• I’m so glad I came across this! I have a PCOS page on FB that is meant to spread awareness about the disease and support women who have it. If you don’t mind I want to translate your post to Arabic and post it on my page as I think lots of women will benefit from it.
    Regards

    • Hi Ola

      Thank you so much for commenting. Good on you for helping others! <3 🙂
      That would be interesting. Would you mind sending me an email about it? You can find my email under "contact information".

      Love
      AK

  • Thank you so much for sharing this. I’ve been married to the most amazing woman for the past 5 years and she has PCOS. Everything I read is exactly accurate as it’s everything she is experiencing. Our biggest dream is to have a child one day but I constantly remind her that I love her and I’m not going anywhere if we never have one. It breaks my heart to watch her struggle and shed tears over this. Thank you for helping me to understand my wife in a whole new way. God Bless you!!

    • David thank you so so much for this comment! Thank you for reading my post – and think you for being there for you amazing wife! <3 You rock!
      It is so hard feeling broken - and as a woman, it is so tough when the thing that is not functioning like it should, is part of what defines you as a woman. God bless you too - for supporting her and seeking knowledge to help you understand!
      I send you both all my best and cross my fingers that you are granted your wish for a family one day. <3

      Love
      AK

  • THANK YOU! I know this article isn’t brand new, but I’m so glad I stumbled upon it. I found out I have PCOS about 3 months ago, and I’ve been trying so SO SOOOO hard and nothing has gotten better. Dr. put me on birth control (after I had taken myself off of it 2 years prior). I may need to rethink that portion… we shall see!

    Anyways, thank you! I needed this article tonight! Much love and hope all is well!

    • You are so absolutely welcome!!! 😀
      I hope you find a way to deal with your PCOS in a way that makes you comfortable.
      Remember – not all doctors get this! You have the right to say no, seek a second oppinion and so on! It is your life, your health.
      I wish you all the best.
      Love
      AK

  • Thank you so much for summing up what PCOS is really is about. My boyfriend knows I have PCOS, but doesn’t really understand it and it ‘s hard for me to put into words on what is going on with me. You pretty much wrote it PERFECTLY! I greatly appreciate it. I found out I had PCOS at the age of 20, I am 28 now, and it’s a struggle everyday. It makes me feel better that I am not going through this alone. =)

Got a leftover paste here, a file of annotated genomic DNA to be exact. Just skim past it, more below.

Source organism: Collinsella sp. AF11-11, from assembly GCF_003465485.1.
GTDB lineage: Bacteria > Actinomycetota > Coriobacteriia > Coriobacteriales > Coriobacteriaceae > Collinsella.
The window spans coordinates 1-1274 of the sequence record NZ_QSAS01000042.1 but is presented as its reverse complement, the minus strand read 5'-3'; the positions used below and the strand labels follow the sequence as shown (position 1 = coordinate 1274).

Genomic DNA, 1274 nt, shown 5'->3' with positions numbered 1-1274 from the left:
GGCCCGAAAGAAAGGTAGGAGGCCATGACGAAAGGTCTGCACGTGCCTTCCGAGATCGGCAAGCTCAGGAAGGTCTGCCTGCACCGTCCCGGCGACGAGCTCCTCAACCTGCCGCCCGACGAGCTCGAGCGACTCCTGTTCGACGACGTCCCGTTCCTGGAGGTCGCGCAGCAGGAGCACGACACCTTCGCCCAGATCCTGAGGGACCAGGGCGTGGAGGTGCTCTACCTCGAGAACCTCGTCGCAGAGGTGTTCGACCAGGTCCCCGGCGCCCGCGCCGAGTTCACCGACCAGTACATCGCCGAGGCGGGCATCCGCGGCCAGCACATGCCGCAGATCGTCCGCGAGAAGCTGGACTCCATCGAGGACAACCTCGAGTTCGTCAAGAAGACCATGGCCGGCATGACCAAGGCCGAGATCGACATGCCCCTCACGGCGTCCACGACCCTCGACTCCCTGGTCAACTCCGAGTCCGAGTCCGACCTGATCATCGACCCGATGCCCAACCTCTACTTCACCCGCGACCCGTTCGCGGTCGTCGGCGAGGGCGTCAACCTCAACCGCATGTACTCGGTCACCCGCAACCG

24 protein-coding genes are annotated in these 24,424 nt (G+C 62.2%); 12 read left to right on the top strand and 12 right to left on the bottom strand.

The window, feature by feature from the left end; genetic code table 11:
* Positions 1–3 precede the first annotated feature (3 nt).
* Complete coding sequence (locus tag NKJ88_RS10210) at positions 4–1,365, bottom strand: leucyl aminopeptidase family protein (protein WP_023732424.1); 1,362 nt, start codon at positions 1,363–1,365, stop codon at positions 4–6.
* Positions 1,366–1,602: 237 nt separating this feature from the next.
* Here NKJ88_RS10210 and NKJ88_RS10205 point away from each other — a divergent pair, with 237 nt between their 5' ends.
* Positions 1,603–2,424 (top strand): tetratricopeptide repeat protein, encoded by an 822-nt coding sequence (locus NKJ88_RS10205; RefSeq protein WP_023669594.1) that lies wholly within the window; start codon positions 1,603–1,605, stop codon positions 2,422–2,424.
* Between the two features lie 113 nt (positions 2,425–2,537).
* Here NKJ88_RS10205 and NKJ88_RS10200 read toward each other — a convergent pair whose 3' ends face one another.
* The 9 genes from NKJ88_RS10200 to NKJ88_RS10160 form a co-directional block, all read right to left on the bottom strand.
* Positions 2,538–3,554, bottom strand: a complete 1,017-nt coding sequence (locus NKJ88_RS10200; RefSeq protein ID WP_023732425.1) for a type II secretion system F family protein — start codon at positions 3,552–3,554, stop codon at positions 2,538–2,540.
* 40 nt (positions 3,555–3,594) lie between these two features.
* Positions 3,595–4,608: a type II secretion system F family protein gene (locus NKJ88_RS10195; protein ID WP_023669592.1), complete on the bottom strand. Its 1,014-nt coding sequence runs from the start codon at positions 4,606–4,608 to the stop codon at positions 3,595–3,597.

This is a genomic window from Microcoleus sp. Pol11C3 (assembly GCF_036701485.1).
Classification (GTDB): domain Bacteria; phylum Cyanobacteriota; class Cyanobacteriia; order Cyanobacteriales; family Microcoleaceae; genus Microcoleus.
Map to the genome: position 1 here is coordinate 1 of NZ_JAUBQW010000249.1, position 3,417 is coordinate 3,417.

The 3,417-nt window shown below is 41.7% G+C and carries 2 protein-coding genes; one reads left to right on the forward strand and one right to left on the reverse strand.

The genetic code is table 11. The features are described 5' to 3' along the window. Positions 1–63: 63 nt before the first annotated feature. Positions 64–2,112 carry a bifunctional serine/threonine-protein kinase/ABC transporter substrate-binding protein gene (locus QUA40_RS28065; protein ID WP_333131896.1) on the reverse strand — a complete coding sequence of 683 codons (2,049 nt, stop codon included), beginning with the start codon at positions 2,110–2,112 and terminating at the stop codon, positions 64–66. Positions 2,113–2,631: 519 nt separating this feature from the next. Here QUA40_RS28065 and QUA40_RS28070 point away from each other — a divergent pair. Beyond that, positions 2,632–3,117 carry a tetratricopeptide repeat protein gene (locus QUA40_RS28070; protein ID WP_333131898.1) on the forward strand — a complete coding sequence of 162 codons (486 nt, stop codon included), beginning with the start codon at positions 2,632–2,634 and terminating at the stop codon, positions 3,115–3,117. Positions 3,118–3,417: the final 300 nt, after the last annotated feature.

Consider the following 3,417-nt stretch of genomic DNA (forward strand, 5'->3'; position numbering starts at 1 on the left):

• I just want to say thank you for writing this. I am 19 years old and have recently been told that I have PCOS. Trying to explain it to my family and my boyfriend of 4 years is really really hard. The saddest part of having PCOS is the chance that I might not. E able to have kids. And that’s scary. Having children is the main reason God created women and I feel as though I’m failing my Father if I can’t. I’ve decided to really focus on losing weight and creating healthier lifestyle habits in order to minimize the symptoms of my disorder (as I am also prediabetic). Again, thank you so much for writing this and I look forward to reading more on your website!

  • Thank you for sharing! I’m simply at a loss for words! Your article is so inspiring!

    I was married six years ago and although we were trying to get pregnant we had no success. The doctor to us that I was simply never going to be able to get pregnant. I was beyond discouraged!

    Fast forward to four years ago, I decided to live a healthier life! I worked out more, ate only fresh foods and an extremely low carb diet. I finally got pregnant and I couldn’t have been more surprised!

    Again, fast forward another two years, I had begun to notice facial hair and belly button hair.. just insane amounts! My normal plucking and waxing was no longer maintainable! I felt like a man. I felt like I needed to shave my face on a daily basis just to go to work.

    However, today my army sister, sent me information about PCOS and I did some digging… Found this and decided to that when I go back to the doctors I will bring it up. THANK YOU SO MUCH FOR SHARING! I’ve spent so many years thinking that something was wrong with me and that I was alone. Its really contributed to my depression.

  • Thank you so much for explaining this! I was diagnosed with PCOS a year ago after my husband and I miscarried. It was and still is very difficult to cope with and understand and even more difficult to explain to loved ones! Your words really hit the right spot for me and made me feel like we can all beat this together! I was definitely unaware of how hard it would be to become pregnant and some days it really takes a toll on me. To hear that you are pregnant with a healthy baby is absolutely wonderful and reassuring!! Congratulations and thank you so much! May God bless you and your family.